Wish you were here.

The week seems to be flying by here! We have had stunningly hot weather, as usual. I am even getting a tan… and by tan, I mean I’m a little pink.. Which I’m hoping will turn into a tan. We have a patio roof on my house where all the clothes are hung after washing. It’s a great spot for some quiet time away from the babies, and it is also good for catching a bit of sunshine. It looks out to the rice fields on two sides, but also to the dusty little town on the others. This is my town from the roof:

Pueblo Nuevo/Ferrenafe

I got to take the combi into Chiclayo yesterday with Katie and Hannah, the two other volunteers here. It took me back to being in Africa. But there were no goats on this combi, and nobody asked us to marry them. The 20 minute ride into Chiclayo cost 1.80 soles, which is less than fifty cents. You can’t go wrong.

Chiclayo is a pretty large city with a population about 700,000. It is also a fascinating city, with the richest of the rich and the poorest of the poor. We stopped first at the market – which is similar to our community’s (Ferrenafe), only bigger! It reminds me of Sidewalk Days in Moose Jaw, just on a whole new level. So many tables on the sidewalks and streets, with everything from shoes to shish kabobs! The place is crowded, the pace is fast, and the smells are varied! I am so thankful for Katie and Hannah – without their Spanish skills, I would not have accomplished anything!

After the market, we went to the mall in the other part of the city. I cannot even explain how stark the contrast is between the two. It is like two different worlds. There’s a movie theatre, a Payless Shoes, and even a Starbucks (it looks and smells and tastes the same!) We got a few groceries and headed back to Ferrenafe for the night.

I was really excited today to get a Spanish textbook from somebody on the compound! I went through some of it today, I think it will be a huge help! When I first arrived I wasn’t too concerned about becoming fluent in Spanish, I think because everything else was so new and overwhelming – it seemed like too much to take on. Now that I am settling in, I am realizing not only how useful it would be, but also what an incredible opportunity this is to learn a language while being immersed in it.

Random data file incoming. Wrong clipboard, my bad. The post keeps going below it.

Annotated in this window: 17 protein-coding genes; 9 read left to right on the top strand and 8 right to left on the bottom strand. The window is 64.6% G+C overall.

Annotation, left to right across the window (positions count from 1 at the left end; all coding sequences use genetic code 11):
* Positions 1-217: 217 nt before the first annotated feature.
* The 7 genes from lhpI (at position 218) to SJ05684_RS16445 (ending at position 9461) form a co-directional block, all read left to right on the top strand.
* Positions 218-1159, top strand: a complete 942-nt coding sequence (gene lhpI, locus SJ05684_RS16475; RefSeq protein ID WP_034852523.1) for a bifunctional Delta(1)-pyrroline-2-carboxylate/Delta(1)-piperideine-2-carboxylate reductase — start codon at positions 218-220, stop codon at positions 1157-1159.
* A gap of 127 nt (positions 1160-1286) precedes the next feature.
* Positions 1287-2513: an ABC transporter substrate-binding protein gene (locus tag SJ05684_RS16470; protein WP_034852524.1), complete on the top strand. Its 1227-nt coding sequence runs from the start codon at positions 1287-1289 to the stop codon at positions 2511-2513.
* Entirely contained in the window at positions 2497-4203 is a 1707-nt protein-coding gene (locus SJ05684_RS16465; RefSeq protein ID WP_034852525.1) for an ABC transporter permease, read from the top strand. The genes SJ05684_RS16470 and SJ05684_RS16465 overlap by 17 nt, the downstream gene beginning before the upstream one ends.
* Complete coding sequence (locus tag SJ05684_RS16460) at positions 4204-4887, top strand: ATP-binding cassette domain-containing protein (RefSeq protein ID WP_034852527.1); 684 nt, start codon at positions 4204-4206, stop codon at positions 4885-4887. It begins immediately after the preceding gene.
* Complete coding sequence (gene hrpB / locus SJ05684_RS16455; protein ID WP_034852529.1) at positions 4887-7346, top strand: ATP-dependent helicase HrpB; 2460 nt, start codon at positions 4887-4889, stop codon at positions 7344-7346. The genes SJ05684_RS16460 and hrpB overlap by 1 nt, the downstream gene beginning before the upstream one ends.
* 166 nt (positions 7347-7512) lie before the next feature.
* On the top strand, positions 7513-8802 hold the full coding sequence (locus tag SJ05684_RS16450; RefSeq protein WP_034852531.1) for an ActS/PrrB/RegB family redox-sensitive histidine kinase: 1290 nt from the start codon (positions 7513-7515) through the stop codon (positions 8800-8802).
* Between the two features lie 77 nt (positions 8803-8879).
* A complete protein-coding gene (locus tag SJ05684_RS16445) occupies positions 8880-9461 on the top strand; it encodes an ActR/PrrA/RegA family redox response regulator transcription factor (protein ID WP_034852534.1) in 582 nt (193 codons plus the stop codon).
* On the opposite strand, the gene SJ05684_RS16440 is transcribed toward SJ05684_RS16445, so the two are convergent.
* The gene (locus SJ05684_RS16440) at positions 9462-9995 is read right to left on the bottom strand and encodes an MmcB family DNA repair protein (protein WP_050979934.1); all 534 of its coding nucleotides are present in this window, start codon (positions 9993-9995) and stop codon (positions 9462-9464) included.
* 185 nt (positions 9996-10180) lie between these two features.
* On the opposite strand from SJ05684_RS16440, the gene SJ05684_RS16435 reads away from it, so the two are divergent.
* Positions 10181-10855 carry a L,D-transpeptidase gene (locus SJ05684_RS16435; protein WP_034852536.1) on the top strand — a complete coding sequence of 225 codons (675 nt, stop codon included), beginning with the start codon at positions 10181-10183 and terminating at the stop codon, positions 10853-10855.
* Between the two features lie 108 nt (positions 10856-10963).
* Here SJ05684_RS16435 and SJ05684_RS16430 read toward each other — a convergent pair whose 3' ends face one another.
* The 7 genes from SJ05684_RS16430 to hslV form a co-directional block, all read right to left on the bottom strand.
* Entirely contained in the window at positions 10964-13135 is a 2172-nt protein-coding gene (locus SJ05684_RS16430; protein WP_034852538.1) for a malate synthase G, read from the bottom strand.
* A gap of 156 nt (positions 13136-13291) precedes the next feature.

Jenny & Lesbia

We had a special dinner on the compound tonight for Jenny. Jenny is 12 years old and lives in the house below me. She just got adopted by a couple in Chiclayo, and she will be leaving the compound tomorrow. It is exciting, but also sad. She will be missed. Before eating, everyone had an opportunity to tell Jenny what she means to them and wish her well. As everybody took a turn, many tears were shed, even from the younger children in the home. It was such a powerful, moving moment. I cried, and I have no idea what anyone was saying! But it was so incredible to see how dearly this little girl has been loved. A little girl, whose fate could have been so different. I feel so blessed to have witnessed what happened tonight. I am so excited for her as she moves on from here, with people that love her not far down the road.

XO – kb


6 thoughts on “Wish you were here.

  1. Every post makes me miss you so much more!! You are such an amazing and inspirational person – I’m so proud of everything you are doing and how brave and strong you are. Keep posting – it makes you feel closer to home. Love you to the moon. You will change the world. ❤

  2. Thanks KB for SHARING. My Friend TB your Dad. Who i know is a wise and good friend knows that what you are doing is good but not easy. So let me wish you Gods Great Blessings, Peace at this Time. Thank you. Kind Regards Lester Pocock .

  3. I absolutely love reading these Kailee! Thank you so much for sharing. I hope so much to be able to have some experiences like this for myself some day. And don’t worry, if I can learn spanish, so can you. It’s a beautiful language! Take care and hope to read more soon.

  4. What a great story KB! Life is all about the relationships you make and sustain and it looks like that truth is taking root for you in Peru!! Amazing how those who are so poor are actually so rich in what matters in life!! Great life lessons for you as well.
    Love Dad,

  5. Hi, Kailee. Great post. I sent your blog address to colleagues in the faculty who are interested in international work. Enjoy the heat – it’s cold, and very windy here. Take care, Val

  6. Keep writing these posts – you are having an unbelievable experience and it is grerat to read about your adventures

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